That, too.  With 9 miles total to my credit.  But… there was… a fall….  Not a long one, but not so pretty either.  It involved a big angled stone on a steep slope.  It involved my body doing at least one roll over the 17-lb. backpack.  Abrasions and bruises on my right hand, “carpet burn” on or near both elbows, scattered hiking poles, and a huge reminder that I am no longer a 20 or 30-something!  The good news?  No broken glasses or bones, no torn or blood-stained clothing, no humiliation (if no one sees you fall, then did you really fall?).  I struggled to use my right hand last night even to do simple things like turn off the bedroom light or push the button to start my electric toothbrush, but here I am this morning typing with relative ease.  Our bodies are pretty awesome.

Darn it all, anyway, though!  I had hiked 200 miles before I tripped the first time.  Also at Griffy, now that I think about it….  I expected to get in at least another 200 miles before a reocurrence.  Instead, it was a mere 100.  So… I’d better be cautious when I’m about to complete another 50.  Maybe daily caution is called for.  Along with a bit more common sense when I choose my adventures.

Feeling like a traitor… but a singing traitor

True confession: I have been unfaithful.  My bikes have been shut up in the barn, abandoned, discarded, barely thought about and, I must admit, not even lusted after for a good six weeks.  My longest lap in 2018.  The longest one in memory, for that matter.  In my effort to log in the hiking miles, I have turned my back on the biking.  I have had to recognize that though my to-do list grows, my days still have only 24 hours in them.  Fewer than half of those hours include daylight, and still fewer of them include temperatures at which one wants to ride.

Today, though, the promised 50 degrees, along with Ken’s plan to take a spin on the trail we can access just half a mile from our house, persuaded me.  I approached my steed with no small amount of sorrow for my unfaithfulness.  But Townie, bless her, didn’t seem to hold any grudges.  Especially once I filled her soft tires and promised her an adventure.  “No hard feelings,” she seemed to say.  Apparently I felt worse about my treason than she did.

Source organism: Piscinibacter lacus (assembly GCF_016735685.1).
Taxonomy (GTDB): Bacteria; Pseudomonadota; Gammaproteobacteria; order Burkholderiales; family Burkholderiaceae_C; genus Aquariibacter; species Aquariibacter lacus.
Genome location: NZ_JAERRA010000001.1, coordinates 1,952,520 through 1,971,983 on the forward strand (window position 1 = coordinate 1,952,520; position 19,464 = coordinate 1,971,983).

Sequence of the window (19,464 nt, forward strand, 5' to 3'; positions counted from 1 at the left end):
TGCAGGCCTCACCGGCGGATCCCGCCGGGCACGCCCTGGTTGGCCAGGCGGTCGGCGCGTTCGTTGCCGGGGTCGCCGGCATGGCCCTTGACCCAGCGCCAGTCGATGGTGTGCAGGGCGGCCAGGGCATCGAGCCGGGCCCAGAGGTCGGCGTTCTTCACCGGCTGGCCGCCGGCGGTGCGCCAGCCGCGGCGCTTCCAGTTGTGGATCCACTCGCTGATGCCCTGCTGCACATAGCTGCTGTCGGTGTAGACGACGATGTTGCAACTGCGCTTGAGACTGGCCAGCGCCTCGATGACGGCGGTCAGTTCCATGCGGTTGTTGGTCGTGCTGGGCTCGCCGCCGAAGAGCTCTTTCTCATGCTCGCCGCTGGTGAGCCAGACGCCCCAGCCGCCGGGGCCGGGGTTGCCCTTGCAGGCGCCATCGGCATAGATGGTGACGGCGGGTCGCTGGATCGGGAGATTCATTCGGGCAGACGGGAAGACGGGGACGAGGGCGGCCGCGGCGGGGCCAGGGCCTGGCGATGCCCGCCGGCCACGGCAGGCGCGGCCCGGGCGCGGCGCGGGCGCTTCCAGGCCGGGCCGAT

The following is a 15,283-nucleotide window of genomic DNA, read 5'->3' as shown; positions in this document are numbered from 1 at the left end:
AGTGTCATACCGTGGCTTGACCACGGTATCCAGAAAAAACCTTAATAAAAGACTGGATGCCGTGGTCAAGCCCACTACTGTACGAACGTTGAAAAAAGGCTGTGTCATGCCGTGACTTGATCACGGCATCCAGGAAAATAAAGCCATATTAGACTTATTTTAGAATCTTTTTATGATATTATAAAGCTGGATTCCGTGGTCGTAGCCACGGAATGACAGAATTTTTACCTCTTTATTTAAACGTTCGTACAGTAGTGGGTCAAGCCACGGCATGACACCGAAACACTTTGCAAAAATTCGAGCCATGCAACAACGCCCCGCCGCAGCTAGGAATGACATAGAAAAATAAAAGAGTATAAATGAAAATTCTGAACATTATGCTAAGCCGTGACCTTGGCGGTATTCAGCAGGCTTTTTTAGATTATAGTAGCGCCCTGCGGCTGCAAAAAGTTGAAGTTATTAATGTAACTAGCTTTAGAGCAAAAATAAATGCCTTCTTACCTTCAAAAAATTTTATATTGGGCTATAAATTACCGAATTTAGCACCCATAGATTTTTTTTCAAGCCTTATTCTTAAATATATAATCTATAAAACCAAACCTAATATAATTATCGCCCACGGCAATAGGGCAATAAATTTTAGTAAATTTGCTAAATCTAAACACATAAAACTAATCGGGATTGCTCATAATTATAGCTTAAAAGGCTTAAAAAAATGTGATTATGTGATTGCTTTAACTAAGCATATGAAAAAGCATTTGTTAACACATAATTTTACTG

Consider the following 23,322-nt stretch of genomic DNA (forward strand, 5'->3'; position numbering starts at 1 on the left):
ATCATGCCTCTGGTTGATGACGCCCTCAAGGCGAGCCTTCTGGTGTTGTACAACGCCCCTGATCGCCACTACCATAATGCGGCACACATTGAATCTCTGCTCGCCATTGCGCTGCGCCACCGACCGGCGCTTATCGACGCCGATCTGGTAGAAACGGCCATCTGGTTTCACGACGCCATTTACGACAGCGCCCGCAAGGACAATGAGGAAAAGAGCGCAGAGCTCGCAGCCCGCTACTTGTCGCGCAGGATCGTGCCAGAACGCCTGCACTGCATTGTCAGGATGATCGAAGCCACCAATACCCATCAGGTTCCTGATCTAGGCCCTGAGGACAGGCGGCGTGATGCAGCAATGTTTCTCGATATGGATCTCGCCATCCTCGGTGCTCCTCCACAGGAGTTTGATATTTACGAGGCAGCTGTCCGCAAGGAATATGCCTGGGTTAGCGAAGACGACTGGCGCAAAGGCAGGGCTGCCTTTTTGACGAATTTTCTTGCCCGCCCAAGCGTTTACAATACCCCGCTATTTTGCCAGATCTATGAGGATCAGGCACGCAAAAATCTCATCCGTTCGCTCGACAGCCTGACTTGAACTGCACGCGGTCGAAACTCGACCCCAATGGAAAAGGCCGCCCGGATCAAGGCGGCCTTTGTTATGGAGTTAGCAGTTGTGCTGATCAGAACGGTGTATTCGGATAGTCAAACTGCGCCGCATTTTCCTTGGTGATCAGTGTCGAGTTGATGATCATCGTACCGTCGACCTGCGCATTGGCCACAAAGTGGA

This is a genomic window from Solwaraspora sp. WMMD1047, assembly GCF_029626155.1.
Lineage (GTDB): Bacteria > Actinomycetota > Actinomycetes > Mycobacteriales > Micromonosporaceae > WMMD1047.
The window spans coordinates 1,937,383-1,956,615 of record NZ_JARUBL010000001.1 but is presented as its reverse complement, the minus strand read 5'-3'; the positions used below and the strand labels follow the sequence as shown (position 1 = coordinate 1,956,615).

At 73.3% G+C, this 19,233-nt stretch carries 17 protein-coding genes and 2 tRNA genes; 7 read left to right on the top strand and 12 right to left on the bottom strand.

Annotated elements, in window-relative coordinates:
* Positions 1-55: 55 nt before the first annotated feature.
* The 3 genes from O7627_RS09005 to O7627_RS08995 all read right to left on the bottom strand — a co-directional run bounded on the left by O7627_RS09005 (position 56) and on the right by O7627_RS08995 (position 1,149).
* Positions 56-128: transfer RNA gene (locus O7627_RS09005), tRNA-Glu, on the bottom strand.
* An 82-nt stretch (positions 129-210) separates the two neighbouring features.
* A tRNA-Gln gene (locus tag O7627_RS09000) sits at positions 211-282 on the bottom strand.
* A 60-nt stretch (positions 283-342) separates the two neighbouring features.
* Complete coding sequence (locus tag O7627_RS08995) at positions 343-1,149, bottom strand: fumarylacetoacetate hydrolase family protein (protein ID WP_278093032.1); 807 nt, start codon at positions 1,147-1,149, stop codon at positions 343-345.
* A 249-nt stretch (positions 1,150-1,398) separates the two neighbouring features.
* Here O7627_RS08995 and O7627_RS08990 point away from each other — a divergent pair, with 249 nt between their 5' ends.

I didn’t get more than a block from home before I had forgiven myself as well.  Chilly, yes.  It’s only natural that 10 mph will create more breeze than the 2.3 mph of my typical hiking-in-the-woods pace.  I was dressed for it, though.  Before long I had a song stuck in my head and we soon got far enough from other trail users that I was compelled to sing out loud.

Townie doesn’t object to leaving the pavement and so we continued on to the Bloomington Rail Trail and were treated to a much more complete view than the one we get when the leaves are on the trees.  We came upon some interesting vines that were totally intertwined as they made their way towards the higher branches of the tree to which they clung.  I can’t say that I had ever noticed such twisted vines.  I took it as a sign and symbol: one of the vines represents me, the other, my passion for biking.  I may have set the bike aside for a while, but we are, in the end, inseparable.  My biking days are not over.

No, they are not over.  They are not even over for 2018.  I may remain at only 93% of my goal of 2,000 biking miles for this year, but I’m determined to meet another goal, that of riding during every single month of the year.  Watch out, December, I’ll be out there.  At least once.

All I can say is “WOW!”


I had nothing at all to do with planning today’s adventure, but I was a very willing participant.  For the second time in as many weeks, I joined the Bloomington WOW (Women of the Woods) group for their 2nd annual “hot potato hike” at Brown County State Park.  Did we have any idea when tasks were being assigned just how much we would appreciate the hot apple cider?  Or the kindling and logs and the propane torch that would ignite them and give us almost immediate heat?  And the shelter itself where we would indulge in a post-hike feast that included—in addition to  the still-hot baked potatoes and the butter, sour cream, chives, grated cheese, barbecue pork with which to top them—three kinds of hummus, fresh veggies, tortilla dippers, and an assortment of delicious cookies?   No.  But then how were we to know that temperatures would dip as they did and that the trees would be coated in ice?  And how were we to know that for the entire morning that ice would follow gravity’s call and pelt us as we completed Trail #6 near Strahl Lake?